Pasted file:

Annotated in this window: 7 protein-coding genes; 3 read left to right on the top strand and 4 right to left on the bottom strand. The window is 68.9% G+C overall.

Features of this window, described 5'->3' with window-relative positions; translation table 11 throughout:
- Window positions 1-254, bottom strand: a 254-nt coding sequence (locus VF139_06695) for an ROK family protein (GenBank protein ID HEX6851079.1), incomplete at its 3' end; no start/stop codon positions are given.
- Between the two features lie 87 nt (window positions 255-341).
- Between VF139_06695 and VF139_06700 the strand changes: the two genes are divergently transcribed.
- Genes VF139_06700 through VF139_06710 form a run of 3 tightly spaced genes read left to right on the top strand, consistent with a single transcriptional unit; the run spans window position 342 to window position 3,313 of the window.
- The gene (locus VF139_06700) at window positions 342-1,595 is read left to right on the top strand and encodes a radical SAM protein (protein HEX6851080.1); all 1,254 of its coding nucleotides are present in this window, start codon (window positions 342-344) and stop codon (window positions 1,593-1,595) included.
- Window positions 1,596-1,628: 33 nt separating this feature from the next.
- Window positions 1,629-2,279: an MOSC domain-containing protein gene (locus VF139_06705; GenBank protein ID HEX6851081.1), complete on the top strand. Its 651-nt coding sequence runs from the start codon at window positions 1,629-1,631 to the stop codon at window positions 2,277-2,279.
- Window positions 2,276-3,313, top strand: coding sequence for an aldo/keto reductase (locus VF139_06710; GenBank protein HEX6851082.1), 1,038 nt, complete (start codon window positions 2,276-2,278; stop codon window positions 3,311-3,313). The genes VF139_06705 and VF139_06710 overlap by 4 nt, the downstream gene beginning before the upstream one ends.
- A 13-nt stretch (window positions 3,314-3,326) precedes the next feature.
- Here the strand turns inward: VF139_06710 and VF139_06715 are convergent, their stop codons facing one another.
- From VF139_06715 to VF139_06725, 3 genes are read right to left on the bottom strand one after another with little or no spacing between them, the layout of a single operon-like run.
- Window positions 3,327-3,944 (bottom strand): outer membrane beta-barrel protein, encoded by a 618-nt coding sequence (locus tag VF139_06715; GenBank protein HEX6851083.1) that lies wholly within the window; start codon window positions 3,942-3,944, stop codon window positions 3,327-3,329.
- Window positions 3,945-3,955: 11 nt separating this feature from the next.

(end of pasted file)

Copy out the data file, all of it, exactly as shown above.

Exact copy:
Annotated in this window: 7 protein-coding genes; 3 read left to right on the top strand and 4 right to left on the bottom strand. The window is 68.9% G+C overall.

Features of this window, described 5'->3' with window-relative positions; translation table 11 throughout:
- Window positions 1-254, bottom strand: a 254-nt coding sequence (locus VF139_06695) for an ROK family protein (GenBank protein ID HEX6851079.1), incomplete at its 3' end; no start/stop codon positions are given.
- Between the two features lie 87 nt (window positions 255-341).
- Between VF139_06695 and VF139_06700 the strand changes: the two genes are divergently transcribed.
- Genes VF139_06700 through VF139_06710 form a run of 3 tightly spaced genes read left to right on the top strand, consistent with a single transcriptional unit; the run spans window position 342 to window position 3,313 of the window.
- The gene (locus VF139_06700) at window positions 342-1,595 is read left to right on the top strand and encodes a radical SAM protein (protein HEX6851080.1); all 1,254 of its coding nucleotides are present in this window, start codon (window positions 342-344) and stop codon (window positions 1,593-1,595) included.
- Window positions 1,596-1,628: 33 nt separating this feature from the next.
- Window positions 1,629-2,279: an MOSC domain-containing protein gene (locus VF139_06705; GenBank protein ID HEX6851081.1), complete on the top strand. Its 651-nt coding sequence runs from the start codon at window positions 1,629-1,631 to the stop codon at window positions 2,277-2,279.
- Window positions 2,276-3,313, top strand: coding sequence for an aldo/keto reductase (locus VF139_06710; GenBank protein HEX6851082.1), 1,038 nt, complete (start codon window positions 2,276-2,278; stop codon window positions 3,311-3,313). The genes VF139_06705 and VF139_06710 overlap by 4 nt, the downstream gene beginning before the upstream one ends.
- A 13-nt stretch (window positions 3,314-3,326) precedes the next feature.
- Here the strand turns inward: VF139_06710 and VF139_06715 are convergent, their stop codons facing one another.
- From VF139_06715 to VF139_06725, 3 genes are read right to left on the bottom strand one after another with little or no spacing between them, the layout of a single operon-like run.
- Window positions 3,327-3,944 (bottom strand): outer membrane beta-barrel protein, encoded by a 618-nt coding sequence (locus tag VF139_06715; GenBank protein HEX6851083.1) that lies wholly within the window; start codon window positions 3,942-3,944, stop codon window positions 3,327-3,329.
- Window positions 3,945-3,955: 11 nt separating this feature from the next.